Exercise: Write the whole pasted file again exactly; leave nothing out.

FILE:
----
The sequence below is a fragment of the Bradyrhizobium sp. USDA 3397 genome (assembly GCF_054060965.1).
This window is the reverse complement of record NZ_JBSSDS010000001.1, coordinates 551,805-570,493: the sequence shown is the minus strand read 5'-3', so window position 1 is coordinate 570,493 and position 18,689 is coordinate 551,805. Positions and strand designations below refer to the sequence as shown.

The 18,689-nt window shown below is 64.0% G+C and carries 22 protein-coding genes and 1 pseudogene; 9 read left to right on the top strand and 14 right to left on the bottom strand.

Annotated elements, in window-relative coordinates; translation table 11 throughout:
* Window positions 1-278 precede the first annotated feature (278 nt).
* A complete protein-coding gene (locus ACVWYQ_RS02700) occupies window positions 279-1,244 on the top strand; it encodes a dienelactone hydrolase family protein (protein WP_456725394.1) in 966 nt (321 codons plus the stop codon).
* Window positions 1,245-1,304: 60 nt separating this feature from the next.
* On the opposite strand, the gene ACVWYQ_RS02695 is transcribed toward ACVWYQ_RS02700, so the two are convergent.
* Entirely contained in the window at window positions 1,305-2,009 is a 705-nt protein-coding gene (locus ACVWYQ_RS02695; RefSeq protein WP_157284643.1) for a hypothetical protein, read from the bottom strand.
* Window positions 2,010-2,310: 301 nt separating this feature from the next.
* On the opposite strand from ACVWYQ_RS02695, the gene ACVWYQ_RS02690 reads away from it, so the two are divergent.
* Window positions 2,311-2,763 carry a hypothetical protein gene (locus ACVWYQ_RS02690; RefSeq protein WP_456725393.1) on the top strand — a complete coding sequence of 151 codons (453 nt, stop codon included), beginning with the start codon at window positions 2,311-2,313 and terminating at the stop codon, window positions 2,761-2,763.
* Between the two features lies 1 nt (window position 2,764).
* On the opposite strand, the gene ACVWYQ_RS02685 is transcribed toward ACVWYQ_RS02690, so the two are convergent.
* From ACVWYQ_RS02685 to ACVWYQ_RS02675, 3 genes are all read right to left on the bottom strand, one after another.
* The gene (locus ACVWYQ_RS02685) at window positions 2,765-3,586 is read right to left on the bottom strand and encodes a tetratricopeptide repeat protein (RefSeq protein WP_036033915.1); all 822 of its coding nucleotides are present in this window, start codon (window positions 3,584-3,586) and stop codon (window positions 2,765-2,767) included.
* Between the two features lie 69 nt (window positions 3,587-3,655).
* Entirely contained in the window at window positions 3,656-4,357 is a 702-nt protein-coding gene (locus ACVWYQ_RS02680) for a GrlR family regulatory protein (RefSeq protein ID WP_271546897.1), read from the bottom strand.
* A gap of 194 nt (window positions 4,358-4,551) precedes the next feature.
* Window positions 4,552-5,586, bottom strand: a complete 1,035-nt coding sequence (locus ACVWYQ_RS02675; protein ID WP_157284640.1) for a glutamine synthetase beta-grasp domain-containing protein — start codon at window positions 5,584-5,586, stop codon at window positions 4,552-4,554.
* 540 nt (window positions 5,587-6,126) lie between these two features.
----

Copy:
The sequence below is a fragment of the Bradyrhizobium sp. USDA 3397 genome (assembly GCF_054060965.1).
This window is the reverse complement of record NZ_JBSSDS010000001.1, coordinates 551,805-570,493: the sequence shown is the minus strand read 5'-3', so window position 1 is coordinate 570,493 and position 18,689 is coordinate 551,805. Positions and strand designations below refer to the sequence as shown.

The 18,689-nt window shown below is 64.0% G+C and carries 22 protein-coding genes and 1 pseudogene; 9 read left to right on the top strand and 14 right to left on the bottom strand.

Annotated elements, in window-relative coordinates; translation table 11 throughout:
* Window positions 1-278 precede the first annotated feature (278 nt).
* A complete protein-coding gene (locus ACVWYQ_RS02700) occupies window positions 279-1,244 on the top strand; it encodes a dienelactone hydrolase family protein (protein WP_456725394.1) in 966 nt (321 codons plus the stop codon).
* Window positions 1,245-1,304: 60 nt separating this feature from the next.
* On the opposite strand, the gene ACVWYQ_RS02695 is transcribed toward ACVWYQ_RS02700, so the two are convergent.
* Entirely contained in the window at window positions 1,305-2,009 is a 705-nt protein-coding gene (locus ACVWYQ_RS02695; RefSeq protein WP_157284643.1) for a hypothetical protein, read from the bottom strand.
* Window positions 2,010-2,310: 301 nt separating this feature from the next.
* On the opposite strand from ACVWYQ_RS02695, the gene ACVWYQ_RS02690 reads away from it, so the two are divergent.
* Window positions 2,311-2,763 carry a hypothetical protein gene (locus ACVWYQ_RS02690; RefSeq protein WP_456725393.1) on the top strand — a complete coding sequence of 151 codons (453 nt, stop codon included), beginning with the start codon at window positions 2,311-2,313 and terminating at the stop codon, window positions 2,761-2,763.
* Between the two features lies 1 nt (window position 2,764).
* On the opposite strand, the gene ACVWYQ_RS02685 is transcribed toward ACVWYQ_RS02690, so the two are convergent.
* From ACVWYQ_RS02685 to ACVWYQ_RS02675, 3 genes are all read right to left on the bottom strand, one after another.
* The gene (locus ACVWYQ_RS02685) at window positions 2,765-3,586 is read right to left on the bottom strand and encodes a tetratricopeptide repeat protein (RefSeq protein WP_036033915.1); all 822 of its coding nucleotides are present in this window, start codon (window positions 3,584-3,586) and stop codon (window positions 2,765-2,767) included.
* Between the two features lie 69 nt (window positions 3,587-3,655).
* Entirely contained in the window at window positions 3,656-4,357 is a 702-nt protein-coding gene (locus ACVWYQ_RS02680) for a GrlR family regulatory protein (RefSeq protein ID WP_271546897.1), read from the bottom strand.
* A gap of 194 nt (window positions 4,358-4,551) precedes the next feature.
* Window positions 4,552-5,586, bottom strand: a complete 1,035-nt coding sequence (locus ACVWYQ_RS02675; protein ID WP_157284640.1) for a glutamine synthetase beta-grasp domain-containing protein — start codon at window positions 5,584-5,586, stop codon at window positions 4,552-4,554.
* 540 nt (window positions 5,587-6,126) lie between these two features.